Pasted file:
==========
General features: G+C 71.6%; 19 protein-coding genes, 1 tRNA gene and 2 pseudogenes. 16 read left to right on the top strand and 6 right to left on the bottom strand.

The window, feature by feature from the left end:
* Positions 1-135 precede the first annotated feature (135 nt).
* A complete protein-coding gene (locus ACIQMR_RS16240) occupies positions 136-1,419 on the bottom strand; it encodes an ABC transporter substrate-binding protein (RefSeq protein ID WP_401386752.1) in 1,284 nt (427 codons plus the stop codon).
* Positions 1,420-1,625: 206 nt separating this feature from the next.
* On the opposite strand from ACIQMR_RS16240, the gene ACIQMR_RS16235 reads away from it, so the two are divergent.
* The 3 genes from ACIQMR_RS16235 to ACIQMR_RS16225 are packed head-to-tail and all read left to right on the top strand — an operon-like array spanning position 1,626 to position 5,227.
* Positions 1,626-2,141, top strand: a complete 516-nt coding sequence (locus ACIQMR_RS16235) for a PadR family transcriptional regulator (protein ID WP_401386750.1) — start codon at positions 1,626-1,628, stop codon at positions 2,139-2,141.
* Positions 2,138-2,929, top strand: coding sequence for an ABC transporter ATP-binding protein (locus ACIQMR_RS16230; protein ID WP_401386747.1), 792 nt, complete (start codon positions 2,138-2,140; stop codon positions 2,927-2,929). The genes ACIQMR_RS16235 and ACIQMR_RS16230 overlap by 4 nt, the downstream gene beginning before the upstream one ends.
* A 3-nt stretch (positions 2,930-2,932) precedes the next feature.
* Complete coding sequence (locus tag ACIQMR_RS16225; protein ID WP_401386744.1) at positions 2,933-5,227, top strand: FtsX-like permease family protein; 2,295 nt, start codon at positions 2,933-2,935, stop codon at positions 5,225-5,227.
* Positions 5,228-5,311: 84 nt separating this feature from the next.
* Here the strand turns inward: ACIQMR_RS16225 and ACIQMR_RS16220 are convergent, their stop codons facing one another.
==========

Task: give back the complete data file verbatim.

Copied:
General features: G+C 71.6%; 19 protein-coding genes, 1 tRNA gene and 2 pseudogenes. 16 read left to right on the top strand and 6 right to left on the bottom strand.

The window, feature by feature from the left end:
* Positions 1-135 precede the first annotated feature (135 nt).
* A complete protein-coding gene (locus ACIQMR_RS16240) occupies positions 136-1,419 on the bottom strand; it encodes an ABC transporter substrate-binding protein (RefSeq protein ID WP_401386752.1) in 1,284 nt (427 codons plus the stop codon).
* Positions 1,420-1,625: 206 nt separating this feature from the next.
* On the opposite strand from ACIQMR_RS16240, the gene ACIQMR_RS16235 reads away from it, so the two are divergent.
* The 3 genes from ACIQMR_RS16235 to ACIQMR_RS16225 are packed head-to-tail and all read left to right on the top strand — an operon-like array spanning position 1,626 to position 5,227.
* Positions 1,626-2,141, top strand: a complete 516-nt coding sequence (locus ACIQMR_RS16235) for a PadR family transcriptional regulator (protein ID WP_401386750.1) — start codon at positions 1,626-1,628, stop codon at positions 2,139-2,141.
* Positions 2,138-2,929, top strand: coding sequence for an ABC transporter ATP-binding protein (locus ACIQMR_RS16230; protein ID WP_401386747.1), 792 nt, complete (start codon positions 2,138-2,140; stop codon positions 2,927-2,929). The genes ACIQMR_RS16235 and ACIQMR_RS16230 overlap by 4 nt, the downstream gene beginning before the upstream one ends.
* A 3-nt stretch (positions 2,930-2,932) precedes the next feature.
* Complete coding sequence (locus tag ACIQMR_RS16225; protein ID WP_401386744.1) at positions 2,933-5,227, top strand: FtsX-like permease family protein; 2,295 nt, start codon at positions 2,933-2,935, stop codon at positions 5,225-5,227.
* Positions 5,228-5,311: 84 nt separating this feature from the next.
* Here the strand turns inward: ACIQMR_RS16225 and ACIQMR_RS16220 are convergent, their stop codons facing one another.